US should forbid the import of lion ‘trophies’

Cecil the lion was lured out of a national park in Zimbabwe and killed.
Andy Loveridge/Wildlife Conservation Research Unit via AP
Cecil the lion was lured out of a national park in Zimbabwe and killed.

The United States may not be able to prevent the gratuitous killing of rare lions in Africa, but it can at least make it harder for US-based hunters to bring home their trophies. The government should finalize rules that would allow it to forbid the import of dead lions, perhaps deterring some hunts in the first place.

That would be an appropriate response to the worldwide outpouring of outrage over the killing of Cecil the lion by a Minnesota dentist. Cecil, a well-known lion at a national park in Zimbabwe, was lured out of the park and shot with a bow earlier this month. The arrow didn’t kill him; instead, according to the account a Zimbabwe conservation official gave the New York Times, the hunters tracked the wounded animal for the next two days before shooting him with a gun.

The fact that the victim was a popular lion, with a name and a pride of cubs that will now likely die without his protection, has ensured that Cecil’s killing stirred global fury. But hundreds of lions are hunted every year. Selling licenses for lion-hunting to wealthy foreigners can be a source of revenue for cash-strapped African nations.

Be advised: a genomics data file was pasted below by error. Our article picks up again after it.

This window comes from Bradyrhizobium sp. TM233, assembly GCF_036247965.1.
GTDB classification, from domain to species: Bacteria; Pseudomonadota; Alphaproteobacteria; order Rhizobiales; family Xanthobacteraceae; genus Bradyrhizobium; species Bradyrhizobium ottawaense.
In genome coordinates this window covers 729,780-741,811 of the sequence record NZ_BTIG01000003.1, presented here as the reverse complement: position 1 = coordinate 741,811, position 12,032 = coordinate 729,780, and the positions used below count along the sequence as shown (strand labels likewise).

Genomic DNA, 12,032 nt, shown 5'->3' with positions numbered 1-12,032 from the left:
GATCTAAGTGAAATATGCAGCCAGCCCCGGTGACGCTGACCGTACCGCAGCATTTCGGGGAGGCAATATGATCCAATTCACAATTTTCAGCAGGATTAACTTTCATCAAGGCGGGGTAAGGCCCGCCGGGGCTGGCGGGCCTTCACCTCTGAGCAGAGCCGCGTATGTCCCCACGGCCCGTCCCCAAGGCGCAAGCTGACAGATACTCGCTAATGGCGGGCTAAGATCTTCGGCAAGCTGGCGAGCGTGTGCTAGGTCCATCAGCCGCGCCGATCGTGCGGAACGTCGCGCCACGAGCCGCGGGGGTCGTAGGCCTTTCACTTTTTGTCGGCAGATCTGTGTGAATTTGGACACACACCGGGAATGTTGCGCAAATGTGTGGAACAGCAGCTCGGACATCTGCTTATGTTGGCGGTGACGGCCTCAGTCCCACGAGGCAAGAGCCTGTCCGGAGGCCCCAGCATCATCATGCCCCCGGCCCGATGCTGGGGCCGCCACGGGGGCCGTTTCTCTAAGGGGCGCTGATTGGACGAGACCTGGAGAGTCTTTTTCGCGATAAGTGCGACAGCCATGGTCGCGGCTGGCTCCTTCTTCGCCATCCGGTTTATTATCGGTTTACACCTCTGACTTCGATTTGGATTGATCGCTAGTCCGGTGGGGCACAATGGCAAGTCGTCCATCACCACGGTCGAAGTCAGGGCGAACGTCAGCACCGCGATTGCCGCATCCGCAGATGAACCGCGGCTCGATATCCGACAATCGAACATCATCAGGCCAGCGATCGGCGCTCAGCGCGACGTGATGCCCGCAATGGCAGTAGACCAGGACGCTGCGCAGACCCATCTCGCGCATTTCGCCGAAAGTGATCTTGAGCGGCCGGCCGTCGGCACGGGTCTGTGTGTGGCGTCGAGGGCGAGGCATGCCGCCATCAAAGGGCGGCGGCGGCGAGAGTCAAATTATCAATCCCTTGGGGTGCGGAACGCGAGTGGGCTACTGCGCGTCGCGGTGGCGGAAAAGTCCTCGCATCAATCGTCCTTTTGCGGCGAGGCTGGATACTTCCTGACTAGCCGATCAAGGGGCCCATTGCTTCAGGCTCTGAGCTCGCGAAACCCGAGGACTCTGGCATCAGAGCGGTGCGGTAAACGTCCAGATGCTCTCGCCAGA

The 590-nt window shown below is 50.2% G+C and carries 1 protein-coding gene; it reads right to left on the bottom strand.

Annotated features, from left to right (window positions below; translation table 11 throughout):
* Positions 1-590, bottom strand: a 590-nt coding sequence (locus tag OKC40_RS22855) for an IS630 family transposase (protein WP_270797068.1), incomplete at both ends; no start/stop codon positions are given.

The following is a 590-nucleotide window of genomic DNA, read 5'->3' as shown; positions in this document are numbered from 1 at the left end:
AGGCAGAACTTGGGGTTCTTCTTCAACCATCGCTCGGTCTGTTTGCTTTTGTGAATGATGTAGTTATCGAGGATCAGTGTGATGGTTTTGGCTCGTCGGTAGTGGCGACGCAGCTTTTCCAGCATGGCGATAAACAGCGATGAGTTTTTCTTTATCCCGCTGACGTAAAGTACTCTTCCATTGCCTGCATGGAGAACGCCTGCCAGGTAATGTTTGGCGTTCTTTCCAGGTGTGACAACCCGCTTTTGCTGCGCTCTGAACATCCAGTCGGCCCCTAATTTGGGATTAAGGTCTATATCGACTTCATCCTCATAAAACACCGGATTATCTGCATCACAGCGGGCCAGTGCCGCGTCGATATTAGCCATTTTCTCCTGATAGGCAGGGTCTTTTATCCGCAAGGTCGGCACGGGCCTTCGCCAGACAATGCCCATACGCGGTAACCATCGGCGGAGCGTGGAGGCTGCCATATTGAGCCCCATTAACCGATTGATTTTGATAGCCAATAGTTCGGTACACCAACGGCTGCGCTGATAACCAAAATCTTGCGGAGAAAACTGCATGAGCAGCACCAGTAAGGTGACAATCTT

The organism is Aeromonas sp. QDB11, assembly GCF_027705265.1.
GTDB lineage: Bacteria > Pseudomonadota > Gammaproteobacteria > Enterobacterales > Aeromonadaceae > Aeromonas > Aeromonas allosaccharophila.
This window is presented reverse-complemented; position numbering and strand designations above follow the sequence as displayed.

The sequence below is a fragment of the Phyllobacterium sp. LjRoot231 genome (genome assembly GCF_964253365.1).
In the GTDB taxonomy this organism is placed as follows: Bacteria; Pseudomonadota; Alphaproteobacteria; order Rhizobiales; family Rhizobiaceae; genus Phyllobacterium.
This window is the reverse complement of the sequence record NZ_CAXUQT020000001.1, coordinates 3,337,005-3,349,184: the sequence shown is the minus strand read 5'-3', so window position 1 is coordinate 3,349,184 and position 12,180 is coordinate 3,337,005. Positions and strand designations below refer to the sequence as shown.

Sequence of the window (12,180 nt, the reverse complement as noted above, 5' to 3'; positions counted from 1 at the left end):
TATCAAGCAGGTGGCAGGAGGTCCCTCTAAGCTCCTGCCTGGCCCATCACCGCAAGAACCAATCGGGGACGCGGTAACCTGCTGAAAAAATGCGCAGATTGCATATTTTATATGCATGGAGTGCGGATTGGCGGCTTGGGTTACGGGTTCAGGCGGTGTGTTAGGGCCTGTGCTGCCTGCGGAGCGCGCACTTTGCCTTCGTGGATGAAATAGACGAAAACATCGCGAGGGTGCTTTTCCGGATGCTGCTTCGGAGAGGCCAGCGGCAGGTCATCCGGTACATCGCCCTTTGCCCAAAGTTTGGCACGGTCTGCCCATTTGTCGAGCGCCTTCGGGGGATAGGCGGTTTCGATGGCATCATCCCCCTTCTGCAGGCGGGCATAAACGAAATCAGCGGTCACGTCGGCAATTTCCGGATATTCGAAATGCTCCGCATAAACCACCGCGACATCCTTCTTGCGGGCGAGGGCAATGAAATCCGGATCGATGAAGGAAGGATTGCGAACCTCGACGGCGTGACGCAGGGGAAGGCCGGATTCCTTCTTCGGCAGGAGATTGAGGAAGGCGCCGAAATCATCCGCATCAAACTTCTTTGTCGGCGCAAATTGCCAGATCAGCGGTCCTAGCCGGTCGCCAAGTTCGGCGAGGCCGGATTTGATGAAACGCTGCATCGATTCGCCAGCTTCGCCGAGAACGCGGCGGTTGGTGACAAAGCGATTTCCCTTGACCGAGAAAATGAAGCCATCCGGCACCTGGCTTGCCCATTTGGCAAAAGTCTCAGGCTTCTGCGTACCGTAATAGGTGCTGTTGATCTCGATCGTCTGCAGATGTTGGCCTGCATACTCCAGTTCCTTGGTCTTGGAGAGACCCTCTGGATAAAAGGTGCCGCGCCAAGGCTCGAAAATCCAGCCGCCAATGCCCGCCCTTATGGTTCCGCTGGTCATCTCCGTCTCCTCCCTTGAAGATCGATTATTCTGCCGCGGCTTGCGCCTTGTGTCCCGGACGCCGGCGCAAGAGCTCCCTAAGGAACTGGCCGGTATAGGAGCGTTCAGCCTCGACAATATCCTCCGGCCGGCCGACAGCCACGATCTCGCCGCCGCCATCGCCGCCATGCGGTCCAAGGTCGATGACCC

For many of those hunters, bringing the corpse home is the culmination of the experience. Cecil’s killers beheaded the animal, leaving his rest of the carcass behind, presumably so the head could be stuffed and mounted. (The head has since been impounded by Zimbabwean authorities.)

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The international condemnation focused on the dentist, Walter J. Palmer, may seem a bit unfair, given the number of other animals hunted across the world. But most hunters do not target threatened species, and many at least eat what they kill. Palmer didn’t need Cecil for food; nor had the lion shown any danger to humans. Finally, the slow, inhumane way in which he was killed is enough to give pause even to those who support hunting.

The government already regulates the import of certain trophies, like polar bears. Last year, the United States Fish and Wildlife Service proposed extending protections to lions. If a rule against importing trophies makes one wealthy hunter think twice about spending his money to bag a lion, it’ll be worth the effort.